Creative people often have difficulty getting enough income, especially in an industry that favours having a few high-income earners while the rest struggle.

UBI means that a lot of these people may have enough to perform their art without wanting recompense, just through being able to express themselves free of the stress of having to sacrifice their art to appease what others' desire as to what they should perform. Those who are truly creative are driven to create, and so we would see a burgeoning of creativity. Of course, what they do may not be widely distributed, but allowing more to produce what they feel to do will make up for that.

People need time to learn and perfect their art, but also to experiment. UBI would allow many more to have the time to learn and improve, whereas currently, many have to make a fairly binary choice of whether to go for it or abandon their talents. If we are to support people being able to explore their talents, UBI offers the greatest opportunities for them at all skill levels, whether they are just entertaining themselves, their friends and family or a wider audience on internet media channels.

Eliminate homelessnessβ–³

UBI would eliminate the basic cause of endemic homelessness, which is a incapacity to afford shelter.

There are many causes of homelessness and UBI will only address the not having a home part, but having a home is a significant factor in feeling able to participate in society. It certainly provides the basis of some self-respect and feelings of worthiness. From there, having enough to buy food using the UBI has two of the basic human needs covered.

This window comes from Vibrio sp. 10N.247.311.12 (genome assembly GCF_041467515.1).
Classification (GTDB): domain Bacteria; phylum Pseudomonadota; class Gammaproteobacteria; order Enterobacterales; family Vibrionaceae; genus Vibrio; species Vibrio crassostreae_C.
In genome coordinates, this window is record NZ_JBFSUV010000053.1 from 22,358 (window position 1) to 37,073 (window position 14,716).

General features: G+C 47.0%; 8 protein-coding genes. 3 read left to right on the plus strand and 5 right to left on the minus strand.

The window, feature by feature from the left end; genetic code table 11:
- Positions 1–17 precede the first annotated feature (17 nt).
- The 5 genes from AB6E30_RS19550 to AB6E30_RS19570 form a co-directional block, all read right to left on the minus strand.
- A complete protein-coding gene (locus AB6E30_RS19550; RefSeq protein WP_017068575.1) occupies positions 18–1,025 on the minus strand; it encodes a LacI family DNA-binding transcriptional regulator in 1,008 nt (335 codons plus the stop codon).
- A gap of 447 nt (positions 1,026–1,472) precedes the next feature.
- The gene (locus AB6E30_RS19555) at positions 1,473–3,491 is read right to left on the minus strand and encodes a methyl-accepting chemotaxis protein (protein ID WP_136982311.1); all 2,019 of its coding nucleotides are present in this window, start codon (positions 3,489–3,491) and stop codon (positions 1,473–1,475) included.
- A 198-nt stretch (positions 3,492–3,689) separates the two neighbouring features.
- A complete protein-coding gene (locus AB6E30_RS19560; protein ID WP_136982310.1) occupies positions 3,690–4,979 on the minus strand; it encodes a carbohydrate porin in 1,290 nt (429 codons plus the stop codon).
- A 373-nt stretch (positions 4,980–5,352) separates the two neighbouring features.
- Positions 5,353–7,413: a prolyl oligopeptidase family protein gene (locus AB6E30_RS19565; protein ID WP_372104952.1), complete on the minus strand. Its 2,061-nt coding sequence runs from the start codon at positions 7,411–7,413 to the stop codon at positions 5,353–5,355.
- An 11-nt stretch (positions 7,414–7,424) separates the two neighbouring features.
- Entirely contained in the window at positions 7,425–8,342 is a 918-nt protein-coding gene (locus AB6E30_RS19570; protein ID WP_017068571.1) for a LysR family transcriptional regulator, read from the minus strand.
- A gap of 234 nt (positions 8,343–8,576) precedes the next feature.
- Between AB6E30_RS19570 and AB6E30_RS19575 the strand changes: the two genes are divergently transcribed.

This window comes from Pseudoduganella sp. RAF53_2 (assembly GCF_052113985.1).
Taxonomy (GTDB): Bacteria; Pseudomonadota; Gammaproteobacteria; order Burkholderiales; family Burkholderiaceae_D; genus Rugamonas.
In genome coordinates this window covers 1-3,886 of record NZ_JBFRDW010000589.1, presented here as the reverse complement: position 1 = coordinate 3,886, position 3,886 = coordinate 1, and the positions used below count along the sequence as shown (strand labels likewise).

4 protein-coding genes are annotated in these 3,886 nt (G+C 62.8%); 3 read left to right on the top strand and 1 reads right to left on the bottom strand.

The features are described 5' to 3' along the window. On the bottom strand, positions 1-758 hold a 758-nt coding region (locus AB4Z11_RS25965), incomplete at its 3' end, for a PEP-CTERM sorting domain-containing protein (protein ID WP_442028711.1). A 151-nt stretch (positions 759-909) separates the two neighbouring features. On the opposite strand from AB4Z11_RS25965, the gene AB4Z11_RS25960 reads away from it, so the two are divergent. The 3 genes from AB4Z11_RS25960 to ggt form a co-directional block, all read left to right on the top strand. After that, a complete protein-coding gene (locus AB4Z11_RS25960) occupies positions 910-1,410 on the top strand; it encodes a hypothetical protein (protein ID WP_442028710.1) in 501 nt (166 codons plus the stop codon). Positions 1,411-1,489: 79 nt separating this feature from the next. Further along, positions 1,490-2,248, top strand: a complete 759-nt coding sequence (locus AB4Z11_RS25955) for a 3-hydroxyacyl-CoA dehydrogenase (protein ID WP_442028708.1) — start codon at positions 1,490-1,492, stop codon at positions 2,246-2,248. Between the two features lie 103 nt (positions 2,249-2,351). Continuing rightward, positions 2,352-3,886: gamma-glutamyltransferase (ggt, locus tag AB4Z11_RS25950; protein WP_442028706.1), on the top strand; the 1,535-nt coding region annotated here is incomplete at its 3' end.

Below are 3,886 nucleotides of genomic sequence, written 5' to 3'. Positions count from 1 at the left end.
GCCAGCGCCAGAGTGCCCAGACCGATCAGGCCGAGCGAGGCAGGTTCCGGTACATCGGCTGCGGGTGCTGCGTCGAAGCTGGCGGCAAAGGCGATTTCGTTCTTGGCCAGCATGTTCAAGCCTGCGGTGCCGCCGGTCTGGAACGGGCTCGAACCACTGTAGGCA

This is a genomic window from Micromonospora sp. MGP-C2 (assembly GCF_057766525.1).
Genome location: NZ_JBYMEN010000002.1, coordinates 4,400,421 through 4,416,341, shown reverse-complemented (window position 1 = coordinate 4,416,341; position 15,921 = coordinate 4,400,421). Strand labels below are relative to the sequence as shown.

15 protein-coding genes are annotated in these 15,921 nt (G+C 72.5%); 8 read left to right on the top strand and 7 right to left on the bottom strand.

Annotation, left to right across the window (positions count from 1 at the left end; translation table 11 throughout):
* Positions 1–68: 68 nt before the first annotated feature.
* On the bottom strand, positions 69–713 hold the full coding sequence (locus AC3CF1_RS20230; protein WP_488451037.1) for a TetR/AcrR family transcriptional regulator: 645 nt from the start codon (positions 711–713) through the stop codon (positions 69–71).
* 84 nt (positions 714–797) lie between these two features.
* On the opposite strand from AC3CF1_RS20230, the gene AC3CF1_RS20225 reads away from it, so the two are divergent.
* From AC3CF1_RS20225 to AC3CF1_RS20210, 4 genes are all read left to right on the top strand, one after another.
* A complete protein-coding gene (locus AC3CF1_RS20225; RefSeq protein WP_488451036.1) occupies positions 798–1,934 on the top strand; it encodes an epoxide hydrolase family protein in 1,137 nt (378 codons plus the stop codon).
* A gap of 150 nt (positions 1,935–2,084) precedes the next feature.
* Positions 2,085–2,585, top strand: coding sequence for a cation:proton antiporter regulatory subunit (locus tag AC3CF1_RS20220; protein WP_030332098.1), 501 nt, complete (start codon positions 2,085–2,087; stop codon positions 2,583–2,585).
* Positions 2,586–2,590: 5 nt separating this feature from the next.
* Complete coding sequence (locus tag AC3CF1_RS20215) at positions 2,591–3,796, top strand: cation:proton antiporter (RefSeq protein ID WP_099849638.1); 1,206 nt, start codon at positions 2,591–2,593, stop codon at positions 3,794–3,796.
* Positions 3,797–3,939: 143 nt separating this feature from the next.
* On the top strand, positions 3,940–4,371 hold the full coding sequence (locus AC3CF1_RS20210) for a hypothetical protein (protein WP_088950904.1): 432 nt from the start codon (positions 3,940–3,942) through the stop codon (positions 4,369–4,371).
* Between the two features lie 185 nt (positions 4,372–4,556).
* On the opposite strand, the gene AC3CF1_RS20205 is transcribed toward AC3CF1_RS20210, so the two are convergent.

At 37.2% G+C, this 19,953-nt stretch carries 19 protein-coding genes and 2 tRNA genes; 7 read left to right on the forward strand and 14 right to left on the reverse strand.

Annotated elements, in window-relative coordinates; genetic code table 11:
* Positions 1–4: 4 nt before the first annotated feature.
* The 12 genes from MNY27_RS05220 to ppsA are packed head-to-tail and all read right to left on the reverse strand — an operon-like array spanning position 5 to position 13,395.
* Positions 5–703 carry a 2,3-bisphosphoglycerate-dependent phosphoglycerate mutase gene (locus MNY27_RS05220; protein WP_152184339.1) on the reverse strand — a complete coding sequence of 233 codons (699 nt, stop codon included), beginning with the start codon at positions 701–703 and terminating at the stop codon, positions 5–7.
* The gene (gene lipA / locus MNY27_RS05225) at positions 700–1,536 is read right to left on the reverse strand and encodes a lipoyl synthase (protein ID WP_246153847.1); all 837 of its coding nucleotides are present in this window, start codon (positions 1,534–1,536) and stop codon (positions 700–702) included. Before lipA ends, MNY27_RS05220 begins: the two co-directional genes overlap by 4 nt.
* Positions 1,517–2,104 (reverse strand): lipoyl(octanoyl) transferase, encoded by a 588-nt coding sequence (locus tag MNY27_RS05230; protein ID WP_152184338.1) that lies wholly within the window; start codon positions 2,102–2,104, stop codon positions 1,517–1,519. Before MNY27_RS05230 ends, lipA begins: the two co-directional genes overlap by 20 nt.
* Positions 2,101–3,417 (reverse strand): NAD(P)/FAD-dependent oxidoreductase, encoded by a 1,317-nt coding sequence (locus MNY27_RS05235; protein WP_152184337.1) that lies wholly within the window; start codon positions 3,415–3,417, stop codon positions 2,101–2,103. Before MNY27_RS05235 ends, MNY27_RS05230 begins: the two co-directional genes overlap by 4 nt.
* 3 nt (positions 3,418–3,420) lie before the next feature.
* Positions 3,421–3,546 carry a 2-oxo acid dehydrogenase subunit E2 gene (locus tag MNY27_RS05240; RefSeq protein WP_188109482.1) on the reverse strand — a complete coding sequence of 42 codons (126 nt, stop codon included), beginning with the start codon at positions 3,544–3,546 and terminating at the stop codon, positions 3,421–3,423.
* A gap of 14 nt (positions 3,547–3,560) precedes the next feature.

There are some that may still be happy with some aspect of the lifestyle, but they are not forced to be in it. Some people are just broken as a result of life, and for them some shared accommodation and mental health efforts through UHC may help, but only in so far as they want to. UBI and UHC are about allowing people to choose their lifestyle without having to conform to what others expect.

Paying for it allβ–³

Of course, UBI has to be paid for, and the obvious way to do that is through income tax, both personal and business.

Income taxβ–³

Progressive income tax mitigates against runaway wealth inequality.

Increasing the tax rate with the more that is earned means that poorer people have a better chance of meeting their needs and having a reasonable life, while only curtailing the discretionary income of richer people. It is only the excessive greed of some very wealthy people that has led to the substantial reduction of their marginal tax rates while diminishing the ability of governments to properly look after their people, which these same people have tried to reduce even more.